A woman was arrested on August 10 by Rio de Janeiro police who charged her with conning her mother out of millions. In a strange story of greed abetted by fake psychics, Sabine Boghici and her accomplices stole more than $142 million in money, jewelry and artwork from Boghici’s mother over a two-year period.
Geneviève Boghici, the widow of a major art collector and dealer named Jean Boghici, was walking out of a bank in January 2020 near the famous Copacabana Beach in Rio de Janeiro (Brazil) when she was approached by a supposed psychic prophesying her daughter’s imminent death unless she underwent “spiritual therapy.” They walked together to Boghici’s apartment, where the psychic threw some shells in a mystical ritual that confirmed the tragic prophesy. The 82-year-old victim knew that her daughter suffered from psychological problems, and her affinity for the supernatural swayed her to transfer $980,000 to the swindlers.
Soon after the two-year con began, the elderly woman became suspicious and halted the money transfers when her daughter started to isolate her from friends. Sabine would not allow her mother to use the phone and dismissed all the domestic workers, justifying them as Covid-19 precautions. Yet Sabine and her cronies entered freely to loot her mother’s home of its valuables. Several psychics took items from the home, saying they were “cursed” and needed to be “prayed over.” The increasingly suspicious Geneviève tried to resist, but Sabine began threatening her life. According to the police, she wouldn’t allow her mother to eat and put a knife to her throat.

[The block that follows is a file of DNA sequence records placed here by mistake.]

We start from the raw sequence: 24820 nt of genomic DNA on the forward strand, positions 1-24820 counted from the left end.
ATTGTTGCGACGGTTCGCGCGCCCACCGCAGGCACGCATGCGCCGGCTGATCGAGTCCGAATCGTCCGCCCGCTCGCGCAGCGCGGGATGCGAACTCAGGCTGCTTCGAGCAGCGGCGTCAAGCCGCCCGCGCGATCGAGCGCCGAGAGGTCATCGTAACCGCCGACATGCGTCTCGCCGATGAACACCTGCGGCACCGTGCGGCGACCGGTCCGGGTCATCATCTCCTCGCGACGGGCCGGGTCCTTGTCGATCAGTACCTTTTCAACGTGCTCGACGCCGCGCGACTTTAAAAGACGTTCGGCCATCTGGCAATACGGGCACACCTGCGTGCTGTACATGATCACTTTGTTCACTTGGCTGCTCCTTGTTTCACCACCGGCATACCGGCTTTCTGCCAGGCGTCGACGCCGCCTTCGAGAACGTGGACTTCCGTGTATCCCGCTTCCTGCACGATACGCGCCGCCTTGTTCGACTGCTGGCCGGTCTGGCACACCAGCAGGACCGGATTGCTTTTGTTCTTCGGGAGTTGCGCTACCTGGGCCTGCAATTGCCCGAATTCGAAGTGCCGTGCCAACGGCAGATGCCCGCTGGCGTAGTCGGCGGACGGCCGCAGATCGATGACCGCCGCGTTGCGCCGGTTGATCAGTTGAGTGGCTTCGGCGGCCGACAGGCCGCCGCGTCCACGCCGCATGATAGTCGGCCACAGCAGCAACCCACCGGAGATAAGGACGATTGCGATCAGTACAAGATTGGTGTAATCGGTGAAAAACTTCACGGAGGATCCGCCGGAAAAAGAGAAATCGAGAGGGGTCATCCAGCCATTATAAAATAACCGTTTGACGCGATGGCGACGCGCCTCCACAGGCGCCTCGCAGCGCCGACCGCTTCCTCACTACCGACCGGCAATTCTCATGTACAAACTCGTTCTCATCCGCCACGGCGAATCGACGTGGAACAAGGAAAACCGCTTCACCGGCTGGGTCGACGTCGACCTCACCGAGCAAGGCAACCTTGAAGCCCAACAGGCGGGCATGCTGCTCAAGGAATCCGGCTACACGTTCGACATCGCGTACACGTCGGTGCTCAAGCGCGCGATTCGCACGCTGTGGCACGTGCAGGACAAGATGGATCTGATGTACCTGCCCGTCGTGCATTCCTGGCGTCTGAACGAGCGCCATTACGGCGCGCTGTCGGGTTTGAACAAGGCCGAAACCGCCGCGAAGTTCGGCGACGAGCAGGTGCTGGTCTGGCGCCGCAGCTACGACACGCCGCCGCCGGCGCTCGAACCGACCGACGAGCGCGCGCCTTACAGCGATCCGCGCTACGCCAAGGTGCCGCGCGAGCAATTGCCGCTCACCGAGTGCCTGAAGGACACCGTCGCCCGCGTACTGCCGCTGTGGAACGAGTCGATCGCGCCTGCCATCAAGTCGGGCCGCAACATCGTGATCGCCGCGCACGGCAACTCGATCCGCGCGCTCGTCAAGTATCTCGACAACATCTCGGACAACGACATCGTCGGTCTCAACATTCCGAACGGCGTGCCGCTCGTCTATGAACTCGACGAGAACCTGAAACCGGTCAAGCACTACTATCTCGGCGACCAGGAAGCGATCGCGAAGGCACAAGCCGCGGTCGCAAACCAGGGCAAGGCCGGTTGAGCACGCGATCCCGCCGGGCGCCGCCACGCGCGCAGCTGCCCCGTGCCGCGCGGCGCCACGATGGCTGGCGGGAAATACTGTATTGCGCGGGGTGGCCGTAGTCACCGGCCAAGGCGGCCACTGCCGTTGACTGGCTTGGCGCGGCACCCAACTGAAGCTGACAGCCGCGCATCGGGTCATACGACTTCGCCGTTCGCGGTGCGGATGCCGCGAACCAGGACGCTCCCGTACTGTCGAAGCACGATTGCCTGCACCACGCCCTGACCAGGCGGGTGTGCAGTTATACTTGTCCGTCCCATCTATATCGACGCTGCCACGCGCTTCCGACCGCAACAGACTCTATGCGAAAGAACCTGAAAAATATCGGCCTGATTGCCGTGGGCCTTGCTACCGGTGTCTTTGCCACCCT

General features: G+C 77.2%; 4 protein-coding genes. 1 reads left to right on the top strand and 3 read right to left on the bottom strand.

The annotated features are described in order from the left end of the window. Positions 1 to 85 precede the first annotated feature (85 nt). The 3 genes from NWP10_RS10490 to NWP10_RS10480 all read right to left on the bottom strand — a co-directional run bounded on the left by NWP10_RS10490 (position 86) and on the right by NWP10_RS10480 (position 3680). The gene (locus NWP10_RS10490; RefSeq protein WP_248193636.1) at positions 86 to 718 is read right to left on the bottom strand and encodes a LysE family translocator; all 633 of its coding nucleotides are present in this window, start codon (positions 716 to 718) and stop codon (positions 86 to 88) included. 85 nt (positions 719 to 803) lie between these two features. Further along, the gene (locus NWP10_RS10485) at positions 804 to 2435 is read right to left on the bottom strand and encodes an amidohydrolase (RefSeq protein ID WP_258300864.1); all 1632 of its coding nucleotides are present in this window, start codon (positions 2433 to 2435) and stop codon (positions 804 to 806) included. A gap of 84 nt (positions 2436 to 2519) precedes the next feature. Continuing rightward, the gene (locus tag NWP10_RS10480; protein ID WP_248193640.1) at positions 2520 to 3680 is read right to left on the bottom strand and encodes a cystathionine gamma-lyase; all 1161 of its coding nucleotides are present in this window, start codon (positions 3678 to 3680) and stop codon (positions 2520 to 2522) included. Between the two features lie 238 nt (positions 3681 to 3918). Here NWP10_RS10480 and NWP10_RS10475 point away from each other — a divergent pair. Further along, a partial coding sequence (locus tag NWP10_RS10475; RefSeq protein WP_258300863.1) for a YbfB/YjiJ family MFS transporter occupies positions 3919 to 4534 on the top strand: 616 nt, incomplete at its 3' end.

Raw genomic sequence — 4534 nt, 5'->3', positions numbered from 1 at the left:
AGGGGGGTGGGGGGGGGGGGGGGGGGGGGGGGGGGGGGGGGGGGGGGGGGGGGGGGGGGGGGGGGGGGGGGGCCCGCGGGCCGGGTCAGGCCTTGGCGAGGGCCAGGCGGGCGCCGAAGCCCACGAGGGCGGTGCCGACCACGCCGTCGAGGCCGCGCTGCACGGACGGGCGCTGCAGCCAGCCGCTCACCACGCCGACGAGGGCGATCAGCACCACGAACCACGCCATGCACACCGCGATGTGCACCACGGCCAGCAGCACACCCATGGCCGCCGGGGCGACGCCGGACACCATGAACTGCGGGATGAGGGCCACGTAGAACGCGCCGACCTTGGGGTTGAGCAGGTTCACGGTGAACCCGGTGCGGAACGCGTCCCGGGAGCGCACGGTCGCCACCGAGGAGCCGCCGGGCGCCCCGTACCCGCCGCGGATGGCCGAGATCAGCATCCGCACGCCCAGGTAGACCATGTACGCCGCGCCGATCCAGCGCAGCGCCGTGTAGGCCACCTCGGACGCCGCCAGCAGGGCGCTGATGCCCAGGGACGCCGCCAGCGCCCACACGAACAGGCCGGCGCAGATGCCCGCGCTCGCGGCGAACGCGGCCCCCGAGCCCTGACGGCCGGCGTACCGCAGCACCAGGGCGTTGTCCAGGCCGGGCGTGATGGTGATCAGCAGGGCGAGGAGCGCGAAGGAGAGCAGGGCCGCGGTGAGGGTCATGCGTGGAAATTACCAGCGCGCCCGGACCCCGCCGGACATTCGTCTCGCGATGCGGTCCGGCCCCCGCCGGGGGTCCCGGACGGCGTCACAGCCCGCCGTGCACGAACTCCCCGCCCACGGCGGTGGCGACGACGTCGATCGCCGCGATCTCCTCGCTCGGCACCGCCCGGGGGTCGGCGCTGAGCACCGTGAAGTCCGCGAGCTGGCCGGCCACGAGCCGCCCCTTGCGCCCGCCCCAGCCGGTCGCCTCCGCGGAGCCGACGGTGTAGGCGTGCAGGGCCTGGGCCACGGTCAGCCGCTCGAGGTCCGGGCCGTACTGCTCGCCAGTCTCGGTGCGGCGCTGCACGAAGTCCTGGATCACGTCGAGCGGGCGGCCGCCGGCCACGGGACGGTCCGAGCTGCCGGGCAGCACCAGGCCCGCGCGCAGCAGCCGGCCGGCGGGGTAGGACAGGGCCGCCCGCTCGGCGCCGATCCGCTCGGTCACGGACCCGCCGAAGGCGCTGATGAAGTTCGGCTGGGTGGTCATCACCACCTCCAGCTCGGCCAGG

The victim told the police that her daughter had some sort of relationship with one of the supposed psychics, Rosa Stanesco Nicolau, who practiced her trade in Rio de Janeiro as “Mãe Valéria de Oxossi” (Mother Valeria), and was a known con artist. Starting in September 2020, under constant threat from her daughter and accomplices, the elderly woman made another 38 bank transfers to the thieves.
Sabine and her cohorts stole 16 paintings and sculptures, and sold them all to art galleries or private buyers. Two of these works – Elevador Social (Social Elevator) by Rubens Gerchman, and Maquete para o menú espelho (A model for my mirror) by Antonio Dias – were bought by Eduardo Costantini, owner of the Museum of Latin American Art of Buenos Aires (Argentina), for his private collection. The São Paulo (Brazil) gallery owner who brokered the deal said he was not suspicious because he had known the family for a long time and the seller was the daughter of the deceased art collector. Constantini released a statement saying that he bought the paintings in good faith and was in direct contact with Genevieve Boghici.
In 2012, a fire in the Boghici’s Copacabana apartment destroyed part of their valuable collection, including Di Cavalcanti’s Samba and Alberto Guignard’s A Floresta (The Forest). Sol Poniente (Setting Sun), painted by Tarsila do Amaral in 1929, is one of the most valuable works in the Boghici collection ($49 million). It survived the 2012 fire but not the rampant greed of their daughter. The stolen painting was found under a bed by police, who arrested Sabine and three other people, including the fake seer. In a final twist to the whole bizarre story, the scamming psychic was apprehended trying to escape through a window.